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4 Tips for Cleaning Pet Hair from Carpeting

It’s the one thing that annoys pet owners the most: the fur that spreads on every piece of furniture, every inch of carpet, like a disease. Some people refrain from wearing dark clothes in general because their pet’s fur somehow lingers on clothing surfaces despite multiple tumbles in the dryer. What are pet owners to do? Luckily, these four easy tips can help you both prevent and clean pet hair, no matter your carpet.

Vacuuming is a given. Although you should at least vacuum your carpet three times a week to remove most pet hair, Home Guides provides a useful technique for gathering up all the hair into clumps, like leaves. To make vacuuming easier, they suggest, “raking your carpet with a rubber-bristled carpet rake collects the pet hair in clumps, so you can remove the hair by hand before vacuuming.” RugCare.com adds another step to this process: if you powder baking soda over your carpet before you vacuum, it can help loosen up the fur, making the cleaning process much easier.

Similarly, News Press Now explains that some pet owners purchase pet beds for the sole purpose of limiting pet fur to a certain section of the apartment. If you get your pet a large enough bed, or a flat pillow, all you’ll have to do is take it outside every once in a while and shake it out to prevent pet hair from spreading all over the carpet and furniture. Rugs can also act as a catch-all for pet fur. Carpet Keepers Inc points to this role when they write that if you place a rug along your pet’s high-traffic area, it can both catch whatever dirt is on its paws and also the fur that falls off it when it moves.

Just remember, rubbery tools like rubber rakes and gloves can help you collect pet fur from the carpet, and catch-alls like beds and rugs can help prevent fur from spreading. Although there are no perfect solutions to cleaning pet hair from carpeting, these four tips will make pet shedding somewhat beside the point, and the pet hair a little less annoying.

get fit The summer is the perfect time to get in shape. Trips to the beach, vacations, and yard work in the hot sun call for sleeveless tees and beach attire. If you live in an apartment community, now you won’t have to leave your home, or break your budget, to get in shape.

Gym

Want to run in air conditioning? Most apartments with gyms have treadmills if nothing else. And for casual strength trainers, do a few cable-based exercises to compliment the run. Apartments with gyms are fantastic for procrastinators because all the excuses for skipping—the drive, the cost—are eliminated. And you most likely won’t need a spotter for your lifts, because most apartments will have cable-based equipment only.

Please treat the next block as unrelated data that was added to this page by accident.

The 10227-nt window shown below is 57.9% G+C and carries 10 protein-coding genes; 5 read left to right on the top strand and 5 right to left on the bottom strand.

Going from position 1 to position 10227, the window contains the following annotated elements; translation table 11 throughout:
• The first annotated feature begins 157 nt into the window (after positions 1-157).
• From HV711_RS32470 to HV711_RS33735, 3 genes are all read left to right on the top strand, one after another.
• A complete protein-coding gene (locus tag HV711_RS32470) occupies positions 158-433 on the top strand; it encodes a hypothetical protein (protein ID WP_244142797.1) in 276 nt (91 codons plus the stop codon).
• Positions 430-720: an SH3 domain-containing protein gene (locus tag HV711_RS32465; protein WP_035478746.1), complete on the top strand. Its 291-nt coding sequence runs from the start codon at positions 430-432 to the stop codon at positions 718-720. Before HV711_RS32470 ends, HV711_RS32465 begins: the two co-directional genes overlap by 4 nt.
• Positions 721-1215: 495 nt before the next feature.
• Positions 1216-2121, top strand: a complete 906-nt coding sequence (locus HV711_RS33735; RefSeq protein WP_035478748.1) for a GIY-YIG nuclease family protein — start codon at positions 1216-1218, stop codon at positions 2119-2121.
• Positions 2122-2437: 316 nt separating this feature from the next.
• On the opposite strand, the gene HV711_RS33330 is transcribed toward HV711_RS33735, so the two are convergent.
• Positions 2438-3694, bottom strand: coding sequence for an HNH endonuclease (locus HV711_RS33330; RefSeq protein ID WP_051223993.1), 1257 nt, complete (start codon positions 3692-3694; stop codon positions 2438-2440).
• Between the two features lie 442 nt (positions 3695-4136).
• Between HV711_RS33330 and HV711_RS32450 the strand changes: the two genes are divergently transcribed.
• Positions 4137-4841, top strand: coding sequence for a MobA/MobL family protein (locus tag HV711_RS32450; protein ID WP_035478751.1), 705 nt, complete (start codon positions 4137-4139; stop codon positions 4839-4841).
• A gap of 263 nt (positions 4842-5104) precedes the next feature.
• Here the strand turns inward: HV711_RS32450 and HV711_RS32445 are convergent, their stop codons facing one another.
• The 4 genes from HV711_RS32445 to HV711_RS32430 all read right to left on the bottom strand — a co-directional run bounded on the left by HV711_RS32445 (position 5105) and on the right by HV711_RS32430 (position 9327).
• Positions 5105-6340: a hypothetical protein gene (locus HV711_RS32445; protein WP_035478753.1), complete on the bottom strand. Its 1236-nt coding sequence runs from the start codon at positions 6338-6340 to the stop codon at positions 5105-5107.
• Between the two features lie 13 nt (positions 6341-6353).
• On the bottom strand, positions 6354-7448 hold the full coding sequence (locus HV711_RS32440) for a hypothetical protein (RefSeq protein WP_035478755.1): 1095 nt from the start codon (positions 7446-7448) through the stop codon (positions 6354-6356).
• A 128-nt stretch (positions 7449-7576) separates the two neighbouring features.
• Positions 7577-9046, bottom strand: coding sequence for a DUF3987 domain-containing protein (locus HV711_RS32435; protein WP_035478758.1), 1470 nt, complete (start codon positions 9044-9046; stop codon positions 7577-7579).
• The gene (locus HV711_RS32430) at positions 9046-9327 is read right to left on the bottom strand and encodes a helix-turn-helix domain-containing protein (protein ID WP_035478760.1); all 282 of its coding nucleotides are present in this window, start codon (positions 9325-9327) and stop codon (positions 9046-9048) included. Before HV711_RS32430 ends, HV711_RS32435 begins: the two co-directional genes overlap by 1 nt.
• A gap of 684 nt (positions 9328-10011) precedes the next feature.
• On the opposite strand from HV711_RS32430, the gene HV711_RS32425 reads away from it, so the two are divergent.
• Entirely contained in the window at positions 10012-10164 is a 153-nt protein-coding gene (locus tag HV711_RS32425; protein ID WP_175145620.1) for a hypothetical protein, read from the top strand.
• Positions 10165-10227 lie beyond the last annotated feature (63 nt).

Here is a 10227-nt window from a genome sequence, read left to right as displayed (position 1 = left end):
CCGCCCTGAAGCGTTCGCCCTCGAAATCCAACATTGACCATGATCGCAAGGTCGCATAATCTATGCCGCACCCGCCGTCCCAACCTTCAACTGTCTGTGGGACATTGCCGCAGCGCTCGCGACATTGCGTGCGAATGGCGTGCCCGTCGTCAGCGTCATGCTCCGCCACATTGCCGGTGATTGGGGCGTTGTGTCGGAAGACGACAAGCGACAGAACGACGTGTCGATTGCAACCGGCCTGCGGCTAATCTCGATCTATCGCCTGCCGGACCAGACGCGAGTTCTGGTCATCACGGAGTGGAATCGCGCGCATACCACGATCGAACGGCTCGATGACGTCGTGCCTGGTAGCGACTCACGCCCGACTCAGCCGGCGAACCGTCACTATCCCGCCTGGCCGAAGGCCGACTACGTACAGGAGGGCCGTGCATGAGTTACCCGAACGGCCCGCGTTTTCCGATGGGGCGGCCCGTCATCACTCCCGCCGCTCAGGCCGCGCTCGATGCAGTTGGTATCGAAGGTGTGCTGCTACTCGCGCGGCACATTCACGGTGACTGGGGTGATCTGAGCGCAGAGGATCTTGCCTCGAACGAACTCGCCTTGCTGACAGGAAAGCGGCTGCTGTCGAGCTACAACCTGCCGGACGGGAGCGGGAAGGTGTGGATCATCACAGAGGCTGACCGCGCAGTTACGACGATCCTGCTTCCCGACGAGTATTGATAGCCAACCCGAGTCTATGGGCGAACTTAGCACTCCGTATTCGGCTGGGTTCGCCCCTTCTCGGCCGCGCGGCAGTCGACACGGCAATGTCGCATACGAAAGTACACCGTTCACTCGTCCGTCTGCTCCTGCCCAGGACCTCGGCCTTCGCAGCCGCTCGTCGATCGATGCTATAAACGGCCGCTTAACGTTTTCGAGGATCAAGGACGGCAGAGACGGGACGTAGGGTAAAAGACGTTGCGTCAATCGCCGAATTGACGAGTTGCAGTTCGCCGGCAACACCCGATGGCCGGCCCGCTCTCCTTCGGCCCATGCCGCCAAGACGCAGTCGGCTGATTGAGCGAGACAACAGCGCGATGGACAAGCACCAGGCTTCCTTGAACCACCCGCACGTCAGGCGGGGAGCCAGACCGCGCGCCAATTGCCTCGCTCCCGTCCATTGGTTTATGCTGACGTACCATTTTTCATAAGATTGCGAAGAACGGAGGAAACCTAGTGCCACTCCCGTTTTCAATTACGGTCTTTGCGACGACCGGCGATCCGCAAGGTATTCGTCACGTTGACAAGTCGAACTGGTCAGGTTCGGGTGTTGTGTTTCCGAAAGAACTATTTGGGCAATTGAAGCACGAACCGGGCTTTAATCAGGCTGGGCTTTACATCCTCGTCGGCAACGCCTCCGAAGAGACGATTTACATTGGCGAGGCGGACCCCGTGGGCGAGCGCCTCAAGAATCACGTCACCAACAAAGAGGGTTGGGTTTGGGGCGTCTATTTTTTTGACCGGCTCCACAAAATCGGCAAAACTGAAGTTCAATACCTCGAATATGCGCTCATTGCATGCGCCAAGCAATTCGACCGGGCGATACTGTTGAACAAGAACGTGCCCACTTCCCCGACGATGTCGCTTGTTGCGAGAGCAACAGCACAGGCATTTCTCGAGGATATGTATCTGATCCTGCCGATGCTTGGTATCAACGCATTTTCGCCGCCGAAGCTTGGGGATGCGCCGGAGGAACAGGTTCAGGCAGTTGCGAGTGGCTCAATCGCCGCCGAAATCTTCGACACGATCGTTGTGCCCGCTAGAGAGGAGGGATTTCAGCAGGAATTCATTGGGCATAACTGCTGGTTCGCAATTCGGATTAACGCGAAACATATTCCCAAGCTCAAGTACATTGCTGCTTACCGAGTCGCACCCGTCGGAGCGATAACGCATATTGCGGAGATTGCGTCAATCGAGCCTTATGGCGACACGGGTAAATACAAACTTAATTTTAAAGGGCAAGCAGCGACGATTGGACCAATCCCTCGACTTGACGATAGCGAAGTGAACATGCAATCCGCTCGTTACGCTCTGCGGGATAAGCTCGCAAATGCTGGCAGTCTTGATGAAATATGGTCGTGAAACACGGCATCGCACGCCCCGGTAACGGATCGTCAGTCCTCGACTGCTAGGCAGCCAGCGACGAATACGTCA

Pool

Swimming in the pool is a great way to burn calories and relax at the same time. When you run, you’ll sweat. Do you ever remember sweating while swimming? Also, who doesn’t like floating? Buy a small pool hoop and basketball to compliment the swim. Work on your dunk game while exercising. You can also swim laps and see how close you can get to a Michael Phelps time (given, you probably won’t have an Olympic size pool). The pool is a great way to exercise while also enjoying yourself.

Bark Park

Have an energetic dog? Maybe it doesn’t get enough exercise. Jog with your pet to the dog park, then teach it some tricks. Many bark parks have agility training equipment. With a bag of treats in hand and some determination, you’ll be surprised how much discipline a dog can acquire with a few weeks training. And if there is no equipment, at least you’ll have some open room to play fetch with your dog.

Attaining your fitness goals can be a breeze when you live in an apartment community. Those amenities aren’t for nothing. Take advantage of all your community offers!

dog proof your apartmentPreparing your apartment for a new dog is a lot like preparing it for a child. You’ll have to rethink how you organize, store, and use everyday products. Here are common ways people adjust their lifestyle for the new furry family member.

Locks

Lock all base cabinet doors: in the bathroom and the kitchen. Dogs are notorious for learning how to open cabinets. Everything you’d be horrified to see the new dog eat, expect it. It’s a good idea to put your trash in a closet or large pantry, according to the same reasoning. As long as it’s locked, you’ll have no need to worry.

Cords

Don’t be afraid to rearrange your furniture for the new family member. Placing couches and tables in front of outlets, at this point, isn’t a terrible idea. Although it’s less practical, it’s only temporary. Dogs can be anxious in new environments, causing them to do things they normally wouldn’t. Once you know your dog’s personality better, you’ll be able to move your things back how you like them. The most important thing, though, is giving your pet the chance to adjust to the new home.

Crates

The effectiveness of house training techniques varies from dog to dog. If you plan to use crates to train your dog, use it early and often. Most dogs respond better to training with crates when you begin immediately. Don’t let your dog sleep on the couch or bed and then use a crate. Then you’ll just irritate your dog. When used early, however, they are one of the best ways to deter dogs from using your lamp posts as fire hydrants.